Former U.S. Ambassador to Ukraine Marie “Masha” Yovanovitch testified that she was told to compliment President Donald Trump on Twitter to keep her job.
Yovanovitch testified in one of the House’s closed-door impeachment hearings last month. Today, the committee released a nine-page transcript from her testimony. A transcript of former ambassador Michael McKinley’s testimony was also released.
Yovanovitch testified that things were going awry for her in Ukraine in the weeks leading up to her stepping down from the position in May. She described a smear campaign by Ukraine Prosecutor-General Yuriy Lutsenko that included “outrageous” lies that were published in the Hill; efforts to undermine her by Rudy Giuliani working in concert with Lev Parnas and Igor Fruman, who were recently indicted for campaign finance violations; and persistent rumors from multiple sources that her job was on the line.
One of the people she consulted for advice had an interesting suggestion: tweet praise about Trump to keep your job.
Yovanovitch said that this unconventional advice came from U.S. Ambassador to European Union Gordon Sondland.
“[H]e said, ‘you know, you need to go big or go home. You need to, you know, tweet out there that you support the president, and that all these are lies and everything else.'”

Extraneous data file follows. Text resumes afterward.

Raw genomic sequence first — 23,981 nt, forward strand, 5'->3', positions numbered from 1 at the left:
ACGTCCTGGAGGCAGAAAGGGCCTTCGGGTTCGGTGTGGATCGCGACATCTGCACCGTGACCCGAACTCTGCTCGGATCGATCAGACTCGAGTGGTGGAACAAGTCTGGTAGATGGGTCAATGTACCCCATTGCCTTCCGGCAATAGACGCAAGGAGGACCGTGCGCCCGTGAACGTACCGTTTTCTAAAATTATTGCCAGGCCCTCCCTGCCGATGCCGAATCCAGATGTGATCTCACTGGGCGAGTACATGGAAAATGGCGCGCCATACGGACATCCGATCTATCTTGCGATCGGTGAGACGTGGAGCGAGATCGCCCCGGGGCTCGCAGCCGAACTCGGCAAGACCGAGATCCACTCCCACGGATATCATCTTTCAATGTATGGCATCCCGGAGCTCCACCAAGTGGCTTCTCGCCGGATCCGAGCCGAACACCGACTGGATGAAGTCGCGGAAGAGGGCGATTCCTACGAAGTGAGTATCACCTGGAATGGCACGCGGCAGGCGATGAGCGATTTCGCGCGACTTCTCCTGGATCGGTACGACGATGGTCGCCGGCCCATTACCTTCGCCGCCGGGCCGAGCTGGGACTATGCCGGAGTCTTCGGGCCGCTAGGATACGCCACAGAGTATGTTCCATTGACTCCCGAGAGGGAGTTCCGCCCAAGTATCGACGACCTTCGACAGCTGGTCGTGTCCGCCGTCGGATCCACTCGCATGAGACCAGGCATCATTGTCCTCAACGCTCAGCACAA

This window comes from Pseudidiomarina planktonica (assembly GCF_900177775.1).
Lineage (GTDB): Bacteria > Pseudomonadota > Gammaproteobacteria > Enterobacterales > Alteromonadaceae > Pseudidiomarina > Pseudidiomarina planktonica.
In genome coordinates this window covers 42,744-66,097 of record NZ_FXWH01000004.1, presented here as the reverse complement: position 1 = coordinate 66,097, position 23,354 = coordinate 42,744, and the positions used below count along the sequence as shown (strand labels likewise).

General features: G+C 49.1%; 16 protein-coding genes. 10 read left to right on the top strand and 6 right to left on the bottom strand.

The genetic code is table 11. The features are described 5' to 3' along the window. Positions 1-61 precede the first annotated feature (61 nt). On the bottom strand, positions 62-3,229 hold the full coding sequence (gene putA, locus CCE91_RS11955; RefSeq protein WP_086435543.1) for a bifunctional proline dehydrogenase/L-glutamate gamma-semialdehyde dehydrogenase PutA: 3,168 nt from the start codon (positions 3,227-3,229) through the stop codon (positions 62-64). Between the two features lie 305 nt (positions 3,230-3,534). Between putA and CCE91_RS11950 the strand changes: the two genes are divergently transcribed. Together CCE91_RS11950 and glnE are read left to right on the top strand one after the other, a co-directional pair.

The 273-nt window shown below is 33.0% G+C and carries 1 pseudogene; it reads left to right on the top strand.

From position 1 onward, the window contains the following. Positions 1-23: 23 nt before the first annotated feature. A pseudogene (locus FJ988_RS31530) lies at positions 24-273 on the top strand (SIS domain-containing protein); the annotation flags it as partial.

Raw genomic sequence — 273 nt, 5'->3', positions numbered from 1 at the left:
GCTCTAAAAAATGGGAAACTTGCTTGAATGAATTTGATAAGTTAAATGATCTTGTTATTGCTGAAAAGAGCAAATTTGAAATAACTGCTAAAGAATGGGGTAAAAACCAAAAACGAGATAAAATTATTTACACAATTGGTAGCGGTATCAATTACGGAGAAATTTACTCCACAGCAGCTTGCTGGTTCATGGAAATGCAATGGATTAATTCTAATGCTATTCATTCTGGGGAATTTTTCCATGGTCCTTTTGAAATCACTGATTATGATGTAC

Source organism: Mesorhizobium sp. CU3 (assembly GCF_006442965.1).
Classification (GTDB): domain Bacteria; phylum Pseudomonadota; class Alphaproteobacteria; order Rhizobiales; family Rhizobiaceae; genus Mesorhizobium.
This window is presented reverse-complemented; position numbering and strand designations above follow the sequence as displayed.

“[H]e said, ‘You know the President. Well, maybe you don’t know him personally, but you know, you know, the sorts of things that he likes. You know, go out there battling aggressively and, you know, praise him or support him.'”
Trump’s ego and susceptibility to flattery is well-documented. Sondland seemed to be urging Yovanovitch to attempt to use this to manipulate Trump into keeping her in the post.
“It was advice that I did not see how I could implement in my role as an ambassador, and as a foreign service officer.”
Subsequently, in late April, Yovanovitch received a chilling warning from Director General of the Foreign Service Carol Perez. She testified that Perez told her to be on the next plane to Washington because her security was at risk, and there was “a lot of nervousness on the seventh floor and up the street.” (“Up the street” reportedly refers to the White House.)
She says she was “shocked” and felt “threatened” when she later read in the notes from Trump’s conversation with the Ukrainian president that Trump said about her: “she’s going to go through some things.”
“I didn’t know what it meant. I was very concerned. I still am,” she said.
Yovanovitch stepped down, she said, when it was clear Trump was going to fire her.